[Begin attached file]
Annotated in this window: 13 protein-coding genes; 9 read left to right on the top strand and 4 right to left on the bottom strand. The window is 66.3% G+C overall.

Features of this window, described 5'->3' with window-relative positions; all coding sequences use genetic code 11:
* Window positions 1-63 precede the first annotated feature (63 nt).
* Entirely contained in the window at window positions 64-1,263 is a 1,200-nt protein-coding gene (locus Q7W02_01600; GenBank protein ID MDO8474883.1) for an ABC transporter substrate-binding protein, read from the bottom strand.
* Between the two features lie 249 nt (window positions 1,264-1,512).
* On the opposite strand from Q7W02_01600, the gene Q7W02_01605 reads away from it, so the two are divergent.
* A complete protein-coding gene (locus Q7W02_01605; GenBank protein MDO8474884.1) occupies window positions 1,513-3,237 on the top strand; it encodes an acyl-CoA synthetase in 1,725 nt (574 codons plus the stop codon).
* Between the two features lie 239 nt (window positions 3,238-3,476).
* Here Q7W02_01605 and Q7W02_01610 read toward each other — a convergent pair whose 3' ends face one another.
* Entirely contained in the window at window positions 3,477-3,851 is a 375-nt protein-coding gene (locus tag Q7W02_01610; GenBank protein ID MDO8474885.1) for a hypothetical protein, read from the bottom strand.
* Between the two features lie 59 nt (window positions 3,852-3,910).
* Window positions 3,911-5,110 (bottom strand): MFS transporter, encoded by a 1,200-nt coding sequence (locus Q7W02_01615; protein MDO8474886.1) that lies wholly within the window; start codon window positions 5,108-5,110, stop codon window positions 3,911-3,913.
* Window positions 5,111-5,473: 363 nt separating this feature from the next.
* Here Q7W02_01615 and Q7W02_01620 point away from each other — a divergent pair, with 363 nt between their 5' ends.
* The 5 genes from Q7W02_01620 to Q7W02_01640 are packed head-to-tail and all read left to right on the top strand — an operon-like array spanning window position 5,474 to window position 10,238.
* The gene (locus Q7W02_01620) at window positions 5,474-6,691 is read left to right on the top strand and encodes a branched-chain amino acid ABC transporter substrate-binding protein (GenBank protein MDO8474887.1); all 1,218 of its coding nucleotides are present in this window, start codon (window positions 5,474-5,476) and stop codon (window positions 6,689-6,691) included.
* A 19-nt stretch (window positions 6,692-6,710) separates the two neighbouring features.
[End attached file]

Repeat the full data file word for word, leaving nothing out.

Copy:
Annotated in this window: 13 protein-coding genes; 9 read left to right on the top strand and 4 right to left on the bottom strand. The window is 66.3% G+C overall.

Features of this window, described 5'->3' with window-relative positions; all coding sequences use genetic code 11:
* Window positions 1-63 precede the first annotated feature (63 nt).
* Entirely contained in the window at window positions 64-1,263 is a 1,200-nt protein-coding gene (locus Q7W02_01600; GenBank protein ID MDO8474883.1) for an ABC transporter substrate-binding protein, read from the bottom strand.
* Between the two features lie 249 nt (window positions 1,264-1,512).
* On the opposite strand from Q7W02_01600, the gene Q7W02_01605 reads away from it, so the two are divergent.
* A complete protein-coding gene (locus Q7W02_01605; GenBank protein MDO8474884.1) occupies window positions 1,513-3,237 on the top strand; it encodes an acyl-CoA synthetase in 1,725 nt (574 codons plus the stop codon).
* Between the two features lie 239 nt (window positions 3,238-3,476).
* Here Q7W02_01605 and Q7W02_01610 read toward each other — a convergent pair whose 3' ends face one another.
* Entirely contained in the window at window positions 3,477-3,851 is a 375-nt protein-coding gene (locus tag Q7W02_01610; GenBank protein ID MDO8474885.1) for a hypothetical protein, read from the bottom strand.
* Between the two features lie 59 nt (window positions 3,852-3,910).
* Window positions 3,911-5,110 (bottom strand): MFS transporter, encoded by a 1,200-nt coding sequence (locus Q7W02_01615; protein MDO8474886.1) that lies wholly within the window; start codon window positions 5,108-5,110, stop codon window positions 3,911-3,913.
* Window positions 5,111-5,473: 363 nt separating this feature from the next.
* Here Q7W02_01615 and Q7W02_01620 point away from each other — a divergent pair, with 363 nt between their 5' ends.
* The 5 genes from Q7W02_01620 to Q7W02_01640 are packed head-to-tail and all read left to right on the top strand — an operon-like array spanning window position 5,474 to window position 10,238.
* The gene (locus Q7W02_01620) at window positions 5,474-6,691 is read left to right on the top strand and encodes a branched-chain amino acid ABC transporter substrate-binding protein (GenBank protein MDO8474887.1); all 1,218 of its coding nucleotides are present in this window, start codon (window positions 5,474-5,476) and stop codon (window positions 6,689-6,691) included.
* A 19-nt stretch (window positions 6,692-6,710) separates the two neighbouring features.